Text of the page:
General information: First Jewish presence: 15th century; peak Jewish population: 166 in 1837 (58.2% of the total population); Jewish population in 1933: 22
Summary: Zeckendorf’s Jewish cemetery, initially shared with the Jews of Bamberg, was consecrated in the 16th century; in 1784, the Jews of Demmelsdorf and of other nearby communities started conducting burials in the Zeckendorf cemetery. In 1658, four years after the Jewish community of Zeckendorf was founded, the village became the location of the headquarters of the state rabbinate of Bamberg. Zeckendorf’s 17th-century Jewish community maintained a synagogue (built in 1660), a Jewish school and a mikveh. Two more synagogues were later established in Zeckendorf: one in 1727 (it later burned down) and another in 1743. Five Jewish children studied religion in Zeckendorf with a teacher from Demmelsdorf in 1933. In 1936, 25 of the synagogue’s windows were smashed; the Jewish cemetery was desecrated in 1937 and again in 1940. On Pogrom Night, SS and SA men destroyed the synagogue’s interior and burned its ritual objects; approximately 100 local residents watched the destruction and threw stones through the windows. One Jewish man was deported to Dachau that night. In the fall of 1939, the synagogue was demolished, after which a vegetable garden was planted on the site. In April 1942, the village’s remaining 18 Jews were deported, via Bamberg, to Izbica. At least 23 Zeckendorf Jews perished in the Shoah. A memorial monument was unveiled at the cemetery in 1991, four years after which the cemetery was desecrated again.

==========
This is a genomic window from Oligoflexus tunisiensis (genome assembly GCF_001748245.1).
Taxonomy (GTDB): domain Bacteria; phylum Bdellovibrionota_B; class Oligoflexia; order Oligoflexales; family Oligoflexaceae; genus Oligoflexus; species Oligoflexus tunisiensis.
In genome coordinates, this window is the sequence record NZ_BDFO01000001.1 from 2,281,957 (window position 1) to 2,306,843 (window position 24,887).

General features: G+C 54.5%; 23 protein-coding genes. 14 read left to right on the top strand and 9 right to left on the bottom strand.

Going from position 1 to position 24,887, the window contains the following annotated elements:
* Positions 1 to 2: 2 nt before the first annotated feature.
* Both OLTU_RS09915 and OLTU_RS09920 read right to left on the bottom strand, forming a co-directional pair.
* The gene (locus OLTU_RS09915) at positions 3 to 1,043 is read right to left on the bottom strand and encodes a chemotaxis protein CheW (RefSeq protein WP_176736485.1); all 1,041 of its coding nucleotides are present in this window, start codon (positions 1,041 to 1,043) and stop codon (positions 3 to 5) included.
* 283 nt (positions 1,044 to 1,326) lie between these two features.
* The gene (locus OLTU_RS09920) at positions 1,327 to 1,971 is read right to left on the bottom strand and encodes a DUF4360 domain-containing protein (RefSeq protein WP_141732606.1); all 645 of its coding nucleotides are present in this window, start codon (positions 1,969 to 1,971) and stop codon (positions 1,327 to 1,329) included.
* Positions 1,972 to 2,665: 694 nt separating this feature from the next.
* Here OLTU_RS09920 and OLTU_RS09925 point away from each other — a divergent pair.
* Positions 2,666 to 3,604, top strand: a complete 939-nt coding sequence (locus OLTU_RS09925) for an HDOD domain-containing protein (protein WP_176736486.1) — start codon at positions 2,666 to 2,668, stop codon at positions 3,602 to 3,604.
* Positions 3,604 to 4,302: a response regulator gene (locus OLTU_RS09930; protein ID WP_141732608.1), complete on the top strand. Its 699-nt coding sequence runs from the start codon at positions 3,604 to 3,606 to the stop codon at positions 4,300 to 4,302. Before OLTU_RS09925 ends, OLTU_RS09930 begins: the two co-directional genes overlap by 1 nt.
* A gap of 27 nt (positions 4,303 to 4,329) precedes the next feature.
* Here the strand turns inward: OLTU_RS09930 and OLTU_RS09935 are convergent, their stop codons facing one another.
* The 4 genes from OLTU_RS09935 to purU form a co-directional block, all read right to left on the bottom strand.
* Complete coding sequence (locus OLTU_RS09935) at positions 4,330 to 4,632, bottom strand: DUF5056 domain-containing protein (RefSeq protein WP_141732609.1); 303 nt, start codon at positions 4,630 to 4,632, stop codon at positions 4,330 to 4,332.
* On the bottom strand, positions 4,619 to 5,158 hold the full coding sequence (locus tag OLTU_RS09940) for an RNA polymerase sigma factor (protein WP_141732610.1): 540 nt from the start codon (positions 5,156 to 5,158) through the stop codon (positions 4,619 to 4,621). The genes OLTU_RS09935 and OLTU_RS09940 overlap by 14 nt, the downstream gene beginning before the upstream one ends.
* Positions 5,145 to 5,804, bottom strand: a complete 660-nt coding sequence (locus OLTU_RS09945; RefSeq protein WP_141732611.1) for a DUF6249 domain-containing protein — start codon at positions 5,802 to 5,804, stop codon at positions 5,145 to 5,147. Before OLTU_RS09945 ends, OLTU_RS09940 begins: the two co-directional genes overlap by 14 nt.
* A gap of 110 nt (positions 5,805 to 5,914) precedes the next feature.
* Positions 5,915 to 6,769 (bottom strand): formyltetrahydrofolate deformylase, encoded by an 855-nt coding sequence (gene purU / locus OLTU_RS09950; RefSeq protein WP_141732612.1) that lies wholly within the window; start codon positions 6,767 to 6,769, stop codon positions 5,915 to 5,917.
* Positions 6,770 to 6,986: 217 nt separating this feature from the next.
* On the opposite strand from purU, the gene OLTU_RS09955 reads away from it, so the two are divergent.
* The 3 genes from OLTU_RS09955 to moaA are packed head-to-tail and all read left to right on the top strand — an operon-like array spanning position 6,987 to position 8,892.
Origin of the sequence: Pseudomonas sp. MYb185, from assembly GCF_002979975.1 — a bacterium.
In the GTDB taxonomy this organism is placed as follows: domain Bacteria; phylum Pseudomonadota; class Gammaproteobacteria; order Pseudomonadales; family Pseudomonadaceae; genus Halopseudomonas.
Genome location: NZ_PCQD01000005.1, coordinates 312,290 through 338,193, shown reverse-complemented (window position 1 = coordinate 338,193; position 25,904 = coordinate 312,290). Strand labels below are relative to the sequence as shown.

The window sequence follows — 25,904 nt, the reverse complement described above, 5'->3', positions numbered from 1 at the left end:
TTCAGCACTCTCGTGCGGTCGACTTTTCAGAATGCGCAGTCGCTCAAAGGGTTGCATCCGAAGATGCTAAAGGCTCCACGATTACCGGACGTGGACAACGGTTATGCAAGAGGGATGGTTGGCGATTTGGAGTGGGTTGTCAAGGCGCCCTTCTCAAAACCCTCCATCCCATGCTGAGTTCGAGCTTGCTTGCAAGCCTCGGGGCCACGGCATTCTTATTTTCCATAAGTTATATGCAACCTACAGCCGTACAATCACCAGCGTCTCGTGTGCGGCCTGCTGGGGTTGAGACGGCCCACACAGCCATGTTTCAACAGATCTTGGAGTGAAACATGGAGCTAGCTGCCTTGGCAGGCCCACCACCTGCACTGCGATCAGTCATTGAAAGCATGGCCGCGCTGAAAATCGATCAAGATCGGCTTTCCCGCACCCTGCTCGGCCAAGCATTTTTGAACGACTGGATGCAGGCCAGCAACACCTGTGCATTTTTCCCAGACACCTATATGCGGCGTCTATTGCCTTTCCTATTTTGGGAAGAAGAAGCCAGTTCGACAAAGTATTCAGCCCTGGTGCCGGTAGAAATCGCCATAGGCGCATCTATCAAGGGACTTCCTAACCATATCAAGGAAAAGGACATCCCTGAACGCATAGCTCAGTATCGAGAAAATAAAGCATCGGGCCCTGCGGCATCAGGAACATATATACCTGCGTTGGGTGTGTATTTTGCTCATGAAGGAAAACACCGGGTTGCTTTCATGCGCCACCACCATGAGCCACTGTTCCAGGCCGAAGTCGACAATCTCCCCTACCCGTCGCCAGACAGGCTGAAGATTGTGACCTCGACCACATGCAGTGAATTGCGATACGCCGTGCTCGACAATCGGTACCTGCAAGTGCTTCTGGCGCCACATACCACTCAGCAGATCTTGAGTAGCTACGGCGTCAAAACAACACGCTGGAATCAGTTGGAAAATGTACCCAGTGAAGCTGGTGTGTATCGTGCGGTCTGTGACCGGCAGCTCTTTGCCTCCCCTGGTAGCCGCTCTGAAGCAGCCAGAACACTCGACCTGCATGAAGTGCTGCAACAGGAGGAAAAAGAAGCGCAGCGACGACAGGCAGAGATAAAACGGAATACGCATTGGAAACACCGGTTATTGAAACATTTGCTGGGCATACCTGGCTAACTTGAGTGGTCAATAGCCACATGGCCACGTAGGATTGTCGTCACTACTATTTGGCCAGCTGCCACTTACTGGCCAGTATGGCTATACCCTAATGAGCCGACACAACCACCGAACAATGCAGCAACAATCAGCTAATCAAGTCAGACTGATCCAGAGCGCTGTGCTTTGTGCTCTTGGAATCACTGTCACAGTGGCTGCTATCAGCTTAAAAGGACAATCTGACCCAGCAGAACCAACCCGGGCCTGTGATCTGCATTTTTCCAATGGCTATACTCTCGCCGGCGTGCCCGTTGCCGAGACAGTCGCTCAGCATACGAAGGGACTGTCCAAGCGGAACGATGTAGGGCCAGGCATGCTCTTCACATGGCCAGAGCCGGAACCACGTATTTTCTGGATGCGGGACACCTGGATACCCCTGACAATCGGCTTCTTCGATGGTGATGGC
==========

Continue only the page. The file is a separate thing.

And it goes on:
Author / Sources: Esther Sarah Evans
Sources: AJ, EJL, PK-BAV
Located in: bavaria